Acute Stroke

Acute Stroke Online is a web-based course that provides training on the symptoms, diagnosis and management of ischemic and hemorrhagic stroke and complications of stroke.

Course Fee: $199

  • 100% online
  • This course does not require skills testing
  • 2 Year Certification
  • Certificate available right after course completion

or call us at
818.766.1000

The American Heart Association Acute Stroke Program is designed for healthcare providers to learn or refresh their skills and demonstrate their continued mastery of identifying and treating patients with acute stroke. The course provides an emphasis on acute care and initial rehabilitation for patients who have experienced a stroke.
Acute Stroke Online is a web-based course that provides training on the symptoms, diagnosis and management of ischemic and hemorrhagic stroke and complications of stroke. Course content is based on information from the AHA’s ACLS EP Manual and Resource Text, covering treatment from the field to the emergency department, as well as critical care and rehabilitation. The text has been adapted to an independent study activity to make this resource available to a wider audience of health professionals.
Geared toward the experienced healthcare provider, this course is ideal for in-hospital, out-of-hospital and any healthcare provider who wants to improve his or her knowledge of stroke.

Learning Outcomes and Objectives

Upon completion of this continuing education course, you will demonstrate an understanding of the anatomical alterations, pathophysiology, diagnosis, evaluation, and treatment options, emphasizing acute care and initial rehabilitation, for patients who have experienced a stroke. Specific learning objectives to address potential knowledge gaps include:

  • Review stroke epidemiology.
  • Identify risk factors and triggers for stroke.
  • Discuss the major classifications of stroke, including pathophysiology and clinical presentation.
  • Describe the components of prehospital and emergency department evaluation and management.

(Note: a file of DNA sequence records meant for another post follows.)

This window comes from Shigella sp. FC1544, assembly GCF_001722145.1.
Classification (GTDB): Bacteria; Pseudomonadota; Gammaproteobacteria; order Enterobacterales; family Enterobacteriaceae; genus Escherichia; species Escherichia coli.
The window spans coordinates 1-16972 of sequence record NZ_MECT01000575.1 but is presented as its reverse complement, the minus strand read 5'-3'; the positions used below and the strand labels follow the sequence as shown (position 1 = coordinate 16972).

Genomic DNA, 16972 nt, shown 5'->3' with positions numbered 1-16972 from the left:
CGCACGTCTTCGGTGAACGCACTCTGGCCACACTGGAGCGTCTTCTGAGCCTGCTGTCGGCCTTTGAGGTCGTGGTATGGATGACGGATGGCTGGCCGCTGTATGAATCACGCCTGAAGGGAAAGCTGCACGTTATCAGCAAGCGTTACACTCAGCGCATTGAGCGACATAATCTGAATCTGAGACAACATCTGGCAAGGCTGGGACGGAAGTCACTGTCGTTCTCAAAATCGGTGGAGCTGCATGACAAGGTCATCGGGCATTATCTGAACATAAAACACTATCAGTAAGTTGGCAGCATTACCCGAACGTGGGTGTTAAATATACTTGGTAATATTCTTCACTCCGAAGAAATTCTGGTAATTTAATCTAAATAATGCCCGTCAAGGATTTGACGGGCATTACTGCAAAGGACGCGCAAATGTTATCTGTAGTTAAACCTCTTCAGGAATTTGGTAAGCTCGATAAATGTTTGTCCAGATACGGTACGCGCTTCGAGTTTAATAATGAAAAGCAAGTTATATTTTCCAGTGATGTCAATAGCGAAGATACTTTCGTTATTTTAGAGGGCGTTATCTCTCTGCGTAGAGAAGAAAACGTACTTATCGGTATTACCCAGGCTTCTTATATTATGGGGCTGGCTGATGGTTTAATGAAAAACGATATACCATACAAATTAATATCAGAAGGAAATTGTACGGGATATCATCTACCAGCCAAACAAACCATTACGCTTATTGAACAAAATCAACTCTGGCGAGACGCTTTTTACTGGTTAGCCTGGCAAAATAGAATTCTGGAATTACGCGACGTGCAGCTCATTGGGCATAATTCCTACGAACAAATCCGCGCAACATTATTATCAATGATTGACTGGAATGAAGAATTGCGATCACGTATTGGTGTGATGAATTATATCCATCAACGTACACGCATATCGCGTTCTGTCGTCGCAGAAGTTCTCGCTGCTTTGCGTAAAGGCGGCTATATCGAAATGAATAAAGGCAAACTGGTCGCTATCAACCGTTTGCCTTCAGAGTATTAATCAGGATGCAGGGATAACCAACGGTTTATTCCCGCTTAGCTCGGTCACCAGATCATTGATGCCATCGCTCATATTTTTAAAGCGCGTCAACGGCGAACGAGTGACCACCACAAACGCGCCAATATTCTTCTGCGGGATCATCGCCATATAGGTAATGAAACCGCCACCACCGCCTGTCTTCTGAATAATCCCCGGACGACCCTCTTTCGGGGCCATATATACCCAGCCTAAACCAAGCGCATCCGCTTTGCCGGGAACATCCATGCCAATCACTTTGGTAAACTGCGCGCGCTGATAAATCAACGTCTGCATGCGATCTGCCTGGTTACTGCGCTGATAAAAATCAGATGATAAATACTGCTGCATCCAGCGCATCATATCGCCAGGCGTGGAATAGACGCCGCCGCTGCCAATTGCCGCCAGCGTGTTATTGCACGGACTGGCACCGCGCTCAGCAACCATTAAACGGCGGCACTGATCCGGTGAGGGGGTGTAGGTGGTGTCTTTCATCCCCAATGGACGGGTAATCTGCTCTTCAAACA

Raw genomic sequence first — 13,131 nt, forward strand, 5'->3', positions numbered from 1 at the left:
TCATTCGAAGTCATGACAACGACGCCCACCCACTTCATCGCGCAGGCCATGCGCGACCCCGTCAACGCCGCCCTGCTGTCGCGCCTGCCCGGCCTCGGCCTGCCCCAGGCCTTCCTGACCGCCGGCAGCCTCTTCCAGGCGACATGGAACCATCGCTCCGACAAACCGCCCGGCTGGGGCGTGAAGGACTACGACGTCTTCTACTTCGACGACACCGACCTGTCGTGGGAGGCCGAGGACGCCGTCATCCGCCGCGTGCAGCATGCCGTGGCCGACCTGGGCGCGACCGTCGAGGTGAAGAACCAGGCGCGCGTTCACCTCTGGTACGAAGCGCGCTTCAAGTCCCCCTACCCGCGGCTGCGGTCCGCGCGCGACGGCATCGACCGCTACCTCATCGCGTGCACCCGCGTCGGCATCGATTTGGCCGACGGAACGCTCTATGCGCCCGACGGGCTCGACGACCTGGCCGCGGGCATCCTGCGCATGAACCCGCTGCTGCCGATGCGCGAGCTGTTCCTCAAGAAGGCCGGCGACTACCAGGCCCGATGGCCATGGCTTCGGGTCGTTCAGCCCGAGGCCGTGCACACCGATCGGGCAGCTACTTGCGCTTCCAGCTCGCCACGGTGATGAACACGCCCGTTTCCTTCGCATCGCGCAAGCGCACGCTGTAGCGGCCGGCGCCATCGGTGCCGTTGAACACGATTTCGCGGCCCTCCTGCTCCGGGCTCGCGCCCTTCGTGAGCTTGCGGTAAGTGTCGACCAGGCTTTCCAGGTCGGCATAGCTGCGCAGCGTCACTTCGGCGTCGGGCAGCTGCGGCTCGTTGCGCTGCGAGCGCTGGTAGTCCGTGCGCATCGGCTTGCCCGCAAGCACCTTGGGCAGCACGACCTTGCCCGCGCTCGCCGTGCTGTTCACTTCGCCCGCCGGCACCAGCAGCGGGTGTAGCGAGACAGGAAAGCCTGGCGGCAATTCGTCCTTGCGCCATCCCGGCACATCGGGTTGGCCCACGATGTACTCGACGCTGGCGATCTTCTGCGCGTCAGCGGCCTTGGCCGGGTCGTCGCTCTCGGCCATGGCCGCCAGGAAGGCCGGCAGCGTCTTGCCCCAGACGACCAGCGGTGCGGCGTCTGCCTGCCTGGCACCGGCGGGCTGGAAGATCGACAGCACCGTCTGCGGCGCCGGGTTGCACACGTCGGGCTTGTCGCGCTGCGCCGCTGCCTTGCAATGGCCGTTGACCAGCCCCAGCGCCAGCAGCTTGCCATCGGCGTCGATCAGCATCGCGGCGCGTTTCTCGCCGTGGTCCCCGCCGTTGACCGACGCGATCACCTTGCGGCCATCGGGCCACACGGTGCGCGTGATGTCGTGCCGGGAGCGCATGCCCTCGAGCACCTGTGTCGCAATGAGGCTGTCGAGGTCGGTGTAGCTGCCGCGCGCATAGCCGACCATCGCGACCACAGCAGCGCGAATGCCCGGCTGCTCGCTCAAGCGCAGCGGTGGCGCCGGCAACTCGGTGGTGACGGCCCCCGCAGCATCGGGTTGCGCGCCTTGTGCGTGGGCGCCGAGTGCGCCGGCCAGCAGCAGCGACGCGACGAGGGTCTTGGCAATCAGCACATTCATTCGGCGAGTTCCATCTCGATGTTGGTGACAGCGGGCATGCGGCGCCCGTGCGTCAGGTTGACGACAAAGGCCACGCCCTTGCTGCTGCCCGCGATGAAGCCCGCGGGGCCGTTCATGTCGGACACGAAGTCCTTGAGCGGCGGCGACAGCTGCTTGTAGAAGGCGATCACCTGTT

• Discuss the guidelines for early treatment and management of patients with acute stroke.
  • Identify the complications and associated interventions that may occur during the ICU care of acute stroke patients.
  • Summarize hospital nursing management for stroke patients beyond 24 hours.
  • Identify assessment, interventions, and goals of physical, occupational, and speech-language stroke rehabilitation in the acute setting.
  • List actions to be taken in the prevention of secondary stroke.

A stroke—also called a cerebrovascular accident (CVA) or a brain attack—is a reduction or interruption of the flow of blood through an artery to one or more areas of the brain within the territory supplied by that artery. The end result is varying degrees of neurological and/or cognitive malfunction lasting longer than 24 hours. A very severe stroke can cause sudden death.
Stroke is a medical emergency, and for persons experiencing a stroke, the difference between recovery and disability or death is measured in hours. For healthcare professionals it is imperative that an understanding of stroke and the ways to take action become part of day-to-day practice. Providers are responsible for improving their skills along the continuum of care from prehospital/acute stroke to post-stroke education. In addition, educating patients about stroke prevention and recognition of stroke should be part of every provider’s practice.

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